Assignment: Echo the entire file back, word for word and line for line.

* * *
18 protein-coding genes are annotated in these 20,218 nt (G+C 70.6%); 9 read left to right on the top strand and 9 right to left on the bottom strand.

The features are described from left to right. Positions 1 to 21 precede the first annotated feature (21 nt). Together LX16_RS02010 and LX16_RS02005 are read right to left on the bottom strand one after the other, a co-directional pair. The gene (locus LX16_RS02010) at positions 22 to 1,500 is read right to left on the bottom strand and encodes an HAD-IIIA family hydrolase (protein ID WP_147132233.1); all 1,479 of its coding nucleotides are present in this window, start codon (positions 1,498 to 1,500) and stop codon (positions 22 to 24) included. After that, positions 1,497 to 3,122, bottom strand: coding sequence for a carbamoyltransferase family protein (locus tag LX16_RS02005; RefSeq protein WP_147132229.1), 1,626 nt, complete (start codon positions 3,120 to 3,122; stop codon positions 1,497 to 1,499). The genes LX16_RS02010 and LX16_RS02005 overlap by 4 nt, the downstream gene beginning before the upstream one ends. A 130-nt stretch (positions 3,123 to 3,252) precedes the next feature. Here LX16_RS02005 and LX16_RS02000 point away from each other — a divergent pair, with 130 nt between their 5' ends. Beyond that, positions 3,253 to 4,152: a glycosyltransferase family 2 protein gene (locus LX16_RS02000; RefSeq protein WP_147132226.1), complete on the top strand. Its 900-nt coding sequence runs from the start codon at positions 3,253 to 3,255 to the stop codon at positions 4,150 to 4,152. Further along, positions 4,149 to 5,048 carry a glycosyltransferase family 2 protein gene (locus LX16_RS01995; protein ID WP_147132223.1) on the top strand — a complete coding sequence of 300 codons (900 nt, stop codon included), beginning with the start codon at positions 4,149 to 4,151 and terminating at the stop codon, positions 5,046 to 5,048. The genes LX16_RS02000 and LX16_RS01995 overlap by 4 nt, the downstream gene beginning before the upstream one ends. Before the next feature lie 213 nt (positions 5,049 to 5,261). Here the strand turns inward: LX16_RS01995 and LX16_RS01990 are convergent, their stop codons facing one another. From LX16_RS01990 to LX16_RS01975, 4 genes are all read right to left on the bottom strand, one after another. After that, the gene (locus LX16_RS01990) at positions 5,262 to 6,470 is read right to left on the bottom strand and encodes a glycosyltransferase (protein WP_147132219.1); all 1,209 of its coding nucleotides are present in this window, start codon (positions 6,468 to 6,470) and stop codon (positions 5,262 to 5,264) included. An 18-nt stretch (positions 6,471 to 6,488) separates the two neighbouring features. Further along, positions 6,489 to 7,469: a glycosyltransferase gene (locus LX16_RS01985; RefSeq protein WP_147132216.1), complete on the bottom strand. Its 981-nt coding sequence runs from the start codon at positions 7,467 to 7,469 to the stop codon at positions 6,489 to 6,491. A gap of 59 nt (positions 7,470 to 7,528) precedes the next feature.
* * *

18 protein-coding genes are annotated in these 20,218 nt (G+C 70.6%); 9 read left to right on the top strand and 9 right to left on the bottom strand.

The features are described from left to right. Positions 1 to 21 precede the first annotated feature (21 nt). Together LX16_RS02010 and LX16_RS02005 are read right to left on the bottom strand one after the other, a co-directional pair. The gene (locus LX16_RS02010) at positions 22 to 1,500 is read right to left on the bottom strand and encodes an HAD-IIIA family hydrolase (protein ID WP_147132233.1); all 1,479 of its coding nucleotides are present in this window, start codon (positions 1,498 to 1,500) and stop codon (positions 22 to 24) included. After that, positions 1,497 to 3,122, bottom strand: coding sequence for a carbamoyltransferase family protein (locus tag LX16_RS02005; RefSeq protein WP_147132229.1), 1,626 nt, complete (start codon positions 3,120 to 3,122; stop codon positions 1,497 to 1,499). The genes LX16_RS02010 and LX16_RS02005 overlap by 4 nt, the downstream gene beginning before the upstream one ends. A 130-nt stretch (positions 3,123 to 3,252) precedes the next feature. Here LX16_RS02005 and LX16_RS02000 point away from each other — a divergent pair, with 130 nt between their 5' ends. Beyond that, positions 3,253 to 4,152: a glycosyltransferase family 2 protein gene (locus LX16_RS02000; RefSeq protein WP_147132226.1), complete on the top strand. Its 900-nt coding sequence runs from the start codon at positions 3,253 to 3,255 to the stop codon at positions 4,150 to 4,152. Further along, positions 4,149 to 5,048 carry a glycosyltransferase family 2 protein gene (locus LX16_RS01995; protein ID WP_147132223.1) on the top strand — a complete coding sequence of 300 codons (900 nt, stop codon included), beginning with the start codon at positions 4,149 to 4,151 and terminating at the stop codon, positions 5,046 to 5,048. The genes LX16_RS02000 and LX16_RS01995 overlap by 4 nt, the downstream gene beginning before the upstream one ends. Before the next feature lie 213 nt (positions 5,049 to 5,261). Here the strand turns inward: LX16_RS01995 and LX16_RS01990 are convergent, their stop codons facing one another. From LX16_RS01990 to LX16_RS01975, 4 genes are all read right to left on the bottom strand, one after another. After that, the gene (locus LX16_RS01990) at positions 5,262 to 6,470 is read right to left on the bottom strand and encodes a glycosyltransferase (protein WP_147132219.1); all 1,209 of its coding nucleotides are present in this window, start codon (positions 6,468 to 6,470) and stop codon (positions 5,262 to 5,264) included. An 18-nt stretch (positions 6,471 to 6,488) separates the two neighbouring features. Further along, positions 6,489 to 7,469: a glycosyltransferase gene (locus LX16_RS01985; RefSeq protein WP_147132216.1), complete on the bottom strand. Its 981-nt coding sequence runs from the start codon at positions 7,467 to 7,469 to the stop codon at positions 6,489 to 6,491. A gap of 59 nt (positions 7,470 to 7,528) precedes the next feature.